We all want a Cinderella story. We want a night at a ball that changes our whole lives. We want a perfect prince to take us instantaneously out of our suffering, and we want our lives perfect now.
So we make New Year’s resolutions, choosing to become idealized versions of ourselves. And inevitably, we fail. We try to become healthy overnight: “New Year, New Me,” we tell ourselves.We watch life hack videos and read articles titled “This One Habit Will Change Your Life!”
And when, two weeks after making these decisions we have failed to live up to them, we encounter what is called “Blue week” – the week with the most divorce proceedings, more people signing up for counseling, and a huge increase in seasonal depression and overall dissatisfaction with ourselves and our lives.
So if real change is not made overnight, how is it made?
If we look to Aristotle, we find his hypothesis that virtue is created through . If someone wants to eat healthily [virtuously], this is only accomplished through changing his habits.
But what is a habit? The world Aristotle uses here is ethos, which is the root of our word for ethics, and refers to one’s character. Our habits, or things we do because we have done them many times before, are the basis of our character, and yet our character is the basis of why we do what we do.
So the question is, if our character forms our habits, and our habits form our character, how to we transfer from a cycle of poor habits and poor character to one of good habits and good character? This brings us back to the question we asked at first – how do we shape ourselves into virtuous people?
Lots of ancient philosophy suggests that we do this through effort and contemplation. It suggests that we do it through willpower. Sometimes, it emphasizes the efforts of the individual, but often it suggests that we can improve ourselves through community, and that other people can strengthen us and guide us into living well.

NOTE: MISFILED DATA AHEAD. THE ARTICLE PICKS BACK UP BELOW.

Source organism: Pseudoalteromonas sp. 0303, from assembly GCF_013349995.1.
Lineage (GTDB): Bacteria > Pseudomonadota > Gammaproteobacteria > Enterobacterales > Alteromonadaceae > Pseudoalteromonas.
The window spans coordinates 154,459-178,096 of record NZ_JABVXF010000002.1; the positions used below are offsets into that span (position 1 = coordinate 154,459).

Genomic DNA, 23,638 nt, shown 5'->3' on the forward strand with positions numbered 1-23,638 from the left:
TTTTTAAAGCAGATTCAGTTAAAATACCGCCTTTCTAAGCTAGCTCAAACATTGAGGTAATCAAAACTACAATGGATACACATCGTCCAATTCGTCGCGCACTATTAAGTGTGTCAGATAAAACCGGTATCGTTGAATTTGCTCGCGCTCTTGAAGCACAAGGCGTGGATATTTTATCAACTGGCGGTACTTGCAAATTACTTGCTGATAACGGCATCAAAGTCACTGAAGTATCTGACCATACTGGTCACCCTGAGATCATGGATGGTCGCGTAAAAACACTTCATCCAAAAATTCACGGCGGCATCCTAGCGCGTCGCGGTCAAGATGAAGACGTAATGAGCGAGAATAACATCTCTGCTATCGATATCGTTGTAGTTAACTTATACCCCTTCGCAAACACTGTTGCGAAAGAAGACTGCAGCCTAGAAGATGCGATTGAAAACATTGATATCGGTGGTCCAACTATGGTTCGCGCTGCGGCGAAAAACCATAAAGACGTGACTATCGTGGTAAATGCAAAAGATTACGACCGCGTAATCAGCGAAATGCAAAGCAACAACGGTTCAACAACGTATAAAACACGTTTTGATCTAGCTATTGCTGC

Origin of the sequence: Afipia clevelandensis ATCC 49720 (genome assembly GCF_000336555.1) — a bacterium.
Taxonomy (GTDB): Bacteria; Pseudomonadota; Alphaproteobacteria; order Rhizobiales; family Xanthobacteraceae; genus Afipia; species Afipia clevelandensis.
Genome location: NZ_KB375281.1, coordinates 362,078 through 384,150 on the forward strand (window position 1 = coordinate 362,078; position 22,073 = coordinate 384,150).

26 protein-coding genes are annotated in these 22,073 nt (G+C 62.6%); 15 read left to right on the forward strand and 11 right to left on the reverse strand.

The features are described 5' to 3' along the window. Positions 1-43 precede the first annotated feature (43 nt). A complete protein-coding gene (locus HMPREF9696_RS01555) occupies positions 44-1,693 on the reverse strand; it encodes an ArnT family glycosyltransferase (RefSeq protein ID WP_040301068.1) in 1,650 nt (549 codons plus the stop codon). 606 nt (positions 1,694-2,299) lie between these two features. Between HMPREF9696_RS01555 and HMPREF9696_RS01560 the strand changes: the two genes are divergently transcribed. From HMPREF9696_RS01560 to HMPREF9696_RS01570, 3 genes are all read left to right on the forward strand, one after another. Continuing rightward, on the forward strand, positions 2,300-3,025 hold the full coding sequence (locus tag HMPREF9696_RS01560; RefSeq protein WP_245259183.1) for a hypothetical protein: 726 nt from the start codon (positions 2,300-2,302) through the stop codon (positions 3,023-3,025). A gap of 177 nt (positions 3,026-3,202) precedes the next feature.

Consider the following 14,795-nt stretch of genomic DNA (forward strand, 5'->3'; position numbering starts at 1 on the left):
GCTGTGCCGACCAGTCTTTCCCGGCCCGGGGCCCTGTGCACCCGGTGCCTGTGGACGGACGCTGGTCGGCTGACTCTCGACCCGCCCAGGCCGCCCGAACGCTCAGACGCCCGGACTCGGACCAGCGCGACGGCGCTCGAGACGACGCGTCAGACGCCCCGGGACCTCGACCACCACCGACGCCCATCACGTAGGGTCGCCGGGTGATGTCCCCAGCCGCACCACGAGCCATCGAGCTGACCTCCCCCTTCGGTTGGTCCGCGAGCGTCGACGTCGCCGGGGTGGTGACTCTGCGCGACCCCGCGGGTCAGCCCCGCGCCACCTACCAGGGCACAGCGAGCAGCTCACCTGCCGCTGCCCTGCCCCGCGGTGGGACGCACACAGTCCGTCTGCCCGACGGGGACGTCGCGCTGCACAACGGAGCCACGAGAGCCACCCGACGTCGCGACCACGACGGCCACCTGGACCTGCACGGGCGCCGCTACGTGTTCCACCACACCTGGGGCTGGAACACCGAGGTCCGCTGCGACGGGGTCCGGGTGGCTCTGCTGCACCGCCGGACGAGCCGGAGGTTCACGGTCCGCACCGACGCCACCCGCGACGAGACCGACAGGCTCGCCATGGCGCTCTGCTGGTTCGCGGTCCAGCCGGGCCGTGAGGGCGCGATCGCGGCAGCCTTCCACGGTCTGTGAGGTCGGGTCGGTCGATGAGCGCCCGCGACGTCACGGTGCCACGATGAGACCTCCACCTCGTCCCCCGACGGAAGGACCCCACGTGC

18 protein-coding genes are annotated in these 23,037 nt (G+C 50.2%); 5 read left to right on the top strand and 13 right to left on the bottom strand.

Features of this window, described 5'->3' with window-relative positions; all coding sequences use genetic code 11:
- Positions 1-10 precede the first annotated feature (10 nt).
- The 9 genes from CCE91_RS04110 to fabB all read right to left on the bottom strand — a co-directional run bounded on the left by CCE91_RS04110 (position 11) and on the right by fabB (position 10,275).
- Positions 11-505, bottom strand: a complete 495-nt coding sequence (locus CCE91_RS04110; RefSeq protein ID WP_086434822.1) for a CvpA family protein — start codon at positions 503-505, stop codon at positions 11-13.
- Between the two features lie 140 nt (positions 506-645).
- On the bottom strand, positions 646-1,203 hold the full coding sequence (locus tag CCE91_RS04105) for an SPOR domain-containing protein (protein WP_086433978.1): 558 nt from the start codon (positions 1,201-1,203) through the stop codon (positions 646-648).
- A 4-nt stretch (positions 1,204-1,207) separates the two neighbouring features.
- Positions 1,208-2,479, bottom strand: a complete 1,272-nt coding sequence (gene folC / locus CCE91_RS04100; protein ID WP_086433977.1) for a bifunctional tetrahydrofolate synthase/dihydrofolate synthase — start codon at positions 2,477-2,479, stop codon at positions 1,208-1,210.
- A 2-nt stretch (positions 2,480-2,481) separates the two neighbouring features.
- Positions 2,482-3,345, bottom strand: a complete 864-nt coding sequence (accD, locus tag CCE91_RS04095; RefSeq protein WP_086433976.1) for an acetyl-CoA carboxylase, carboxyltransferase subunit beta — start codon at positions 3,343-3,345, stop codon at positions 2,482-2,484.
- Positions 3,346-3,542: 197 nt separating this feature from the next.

Some strands of modern psychology often come across as suggesting that no change is necessary except a change to acceptance of yourself and others. Sometimes it parallels ancient philosophy in advocating for more of a pull-yourself-up-by-the-bootstraps approach.
But what do we do when we can’t even muster up the desire to want to change? What if our communities are as corrupted as we are? Perhaps this is a part of why we need a savior.
But I do not intend to communicate that accepting your savior will change you into the ideal version of yourself instantly. The process of developing virtue is exactly that – a process. A process requires time. But because it takes so long to develop virtue, it is also not so easily demolished. Because of the time and suffering through which we develop virtue, we can trust that even in the midst of everything, progress is being made. So I will leave you to contemplate the words of Pierre Teilhard de Chardin, which are so applicable to this process of growth:
“Above all, trust in the slow work of God.
We are quite naturally impatient in everything
to reach the end without delay.
We should like to skip the intermediate stages.
We are impatient of being on the way to something
unknown, something new.
And yet it is the law of all progress
that it is made by passing through
some stages of instability—
and that it may take a very long time.
And so I think it is with you;
your ideas mature gradually—let them grow,
let them shape themselves, without undue haste.
Don’t try to force them on,
as though you could be today what time
(that is to say, grace and circumstances
acting on your own good will)
will make of you tomorrow.
Only God could say what this new spirit
gradually forming within you will be.
Give Our Lord the benefit of believing
that his hand is leading you,
and accept the anxiety of feeling yourself
in suspense and incomplete.”